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    With the steady stream of settlers in to Indian “” land, Eastern newspapers printed sensationalized stories of savage native tribes committing widespread massacres of hundreds of white travelers. Although some settlers lost their lives to American Indian attacks, this was not the norm; in fact, Native American tribes routinely helped settlers cross over the Plains. Not only did the American Indians peddle wild game and other supplies to travelers, but they served as guides and messengers between wagon trains as well. Despite the friendly natures of the American Indians, settlers still anticipated the risk of an attack.

     

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    To calm these concerns, in 1851 the U.S. government placed a conference with several local Indian tribes and established the Treaty of Fort Laramie. Under this treaty, each Native American tribe consented to a bounded territory, allowed the government to construct roadways and forts in this territory and pledged not to ever go after settlers; in return the federal government agreed to honor the boundaries of each tribe’s territory and make total annual payments to the Indians. The Native American tribes responded peacefully to the treaty; in fact the Cheyenne, Sioux, Crow, Arapaho, Assinibione, Mandan, Gros Ventre and Arikara tribes, who entered into the treaty, even agreed to end the hostilities amidst their tribes in order to accept the conditions of the treaty.

     

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    indian treaties were regularly violated by the USThis peaceful agreement between the U.S. government and the Native American tribes didn’t stand very long. After hearing reports of fertile acreage and great mineral wealth in the West, the government soon broke their promises established in the Treat of Fort Laramie by permitting thousands of non-Indians to flood into the area. With so many newcomers heading west, the federal government established a policy of restricting Native Americans to reservations, small areas of acreage within a group’s territory “” set aside exclusively for Indian use, in order to provide more territory for “” non-Indian settlers.

    In a series of new treaties the U.S. government forced Native Americans to give up their land and migrate to reservations in exchange for protection from attacks by white settlers. In addition, the Indians were given a yearly payment that would include cash in addition to food, livestock, household goods and farming tools. These reservations were established in an effort to clear the way for increasing U.S. growth and involvement in the West, as well as to keep the Native Americans isolated from the whites in order to decrease the potential for conflict.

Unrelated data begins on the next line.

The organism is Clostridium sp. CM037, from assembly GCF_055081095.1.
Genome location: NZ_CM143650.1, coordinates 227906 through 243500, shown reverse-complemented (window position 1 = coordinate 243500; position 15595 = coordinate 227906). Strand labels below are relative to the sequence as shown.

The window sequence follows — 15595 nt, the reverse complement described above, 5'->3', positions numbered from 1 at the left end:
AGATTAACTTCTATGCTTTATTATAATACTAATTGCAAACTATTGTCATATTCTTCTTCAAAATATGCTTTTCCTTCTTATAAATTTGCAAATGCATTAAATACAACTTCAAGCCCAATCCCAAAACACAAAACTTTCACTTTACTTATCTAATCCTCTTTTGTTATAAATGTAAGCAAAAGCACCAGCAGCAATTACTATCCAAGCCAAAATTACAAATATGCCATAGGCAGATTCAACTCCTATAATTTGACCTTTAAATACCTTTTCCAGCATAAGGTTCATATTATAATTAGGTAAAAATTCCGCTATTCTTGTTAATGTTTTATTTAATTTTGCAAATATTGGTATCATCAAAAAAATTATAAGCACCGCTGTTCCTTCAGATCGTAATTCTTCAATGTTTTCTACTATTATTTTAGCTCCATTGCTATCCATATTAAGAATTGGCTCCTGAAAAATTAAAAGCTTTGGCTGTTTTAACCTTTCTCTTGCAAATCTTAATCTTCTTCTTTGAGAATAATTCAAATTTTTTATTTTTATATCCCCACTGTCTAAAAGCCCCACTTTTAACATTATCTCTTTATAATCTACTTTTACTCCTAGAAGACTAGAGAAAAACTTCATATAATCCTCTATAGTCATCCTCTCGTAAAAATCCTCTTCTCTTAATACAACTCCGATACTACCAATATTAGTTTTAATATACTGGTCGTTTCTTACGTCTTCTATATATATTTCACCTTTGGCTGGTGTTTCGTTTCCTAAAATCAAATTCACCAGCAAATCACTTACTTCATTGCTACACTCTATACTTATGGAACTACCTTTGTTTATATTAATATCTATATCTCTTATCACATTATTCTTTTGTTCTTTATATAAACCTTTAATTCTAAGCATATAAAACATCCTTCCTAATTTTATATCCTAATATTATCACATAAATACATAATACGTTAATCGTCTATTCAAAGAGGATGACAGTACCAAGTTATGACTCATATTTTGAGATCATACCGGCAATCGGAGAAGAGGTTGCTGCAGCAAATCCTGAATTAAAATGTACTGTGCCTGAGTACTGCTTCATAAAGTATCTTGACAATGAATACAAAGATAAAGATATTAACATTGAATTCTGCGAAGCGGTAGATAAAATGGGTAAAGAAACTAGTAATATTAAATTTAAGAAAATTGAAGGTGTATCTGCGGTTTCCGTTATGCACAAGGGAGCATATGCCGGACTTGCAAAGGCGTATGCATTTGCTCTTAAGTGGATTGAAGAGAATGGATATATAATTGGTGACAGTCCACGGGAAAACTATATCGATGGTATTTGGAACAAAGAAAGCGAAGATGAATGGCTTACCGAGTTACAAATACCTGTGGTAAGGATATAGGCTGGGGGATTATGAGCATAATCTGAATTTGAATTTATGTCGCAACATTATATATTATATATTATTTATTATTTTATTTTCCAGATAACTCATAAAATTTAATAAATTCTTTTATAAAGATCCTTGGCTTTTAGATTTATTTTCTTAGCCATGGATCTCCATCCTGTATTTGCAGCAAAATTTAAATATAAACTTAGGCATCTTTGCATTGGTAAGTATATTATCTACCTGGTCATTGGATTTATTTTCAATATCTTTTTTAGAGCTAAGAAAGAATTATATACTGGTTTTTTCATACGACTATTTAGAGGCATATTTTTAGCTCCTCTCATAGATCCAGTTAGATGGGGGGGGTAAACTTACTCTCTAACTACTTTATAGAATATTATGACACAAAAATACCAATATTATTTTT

History of the Plains Indians


    These accords had many challenges. Most of all many of the native peoples didn’t entirely understand the document that they were finalizing or the conditions within it; furthermore, the treaties did not respect the cultural norms of the Native Americans. In addition to this, the government agencies accountable for administering these policies were weighed down with poor management and corruption. In fact many treaty terms were never accomplished.

    The U.S. government almost never honored their side of the accords even when the Native Americans went quietly to their reservations. Unethical bureau agents repeatedly sold off the supplies that were intended for the Indians on reservations to non-Indians. Moreover, as settlers demanded more territory in the West, the federal government constantly cut the size of Indian reservations. By this time, most of the Native American people were dissatisfied with the treaties and angered by the settlers’ persistent demands for land.

     

    A Look at Native American Symbols


    Angered by the government’s deceitful and unfair policies, several Native American tribes, including bands of Cheyennes, Arapahos, Comanches and Sioux, fought back. As they fought to protect their territories and their tribes’ survival, over a thousand skirmishes and battles broke out in the West between 1861 and 1891. In an effort to force Native Americans onto the reservations and to end the violence, the U.S. government responded to these hostilities with costly military campaigns. Clearly the U.S. government’s Indian policies were in need an adjustment.

     

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    iroquois indian serving union forces in the civil warNative American policy shifted drastically following the Civil War. Reformers felt that the policy of driving Native Americans onto reservations was too severe even though industrialists, who were worried about their property and resources, viewed assimilation, the cultural absorption of the American Indians into “white America” to be the sole long-term means of guaranteeing Native American survival. In 1871 the federal government passed a critical law stating that the United States would not deal with Native American tribes as autonomous nations.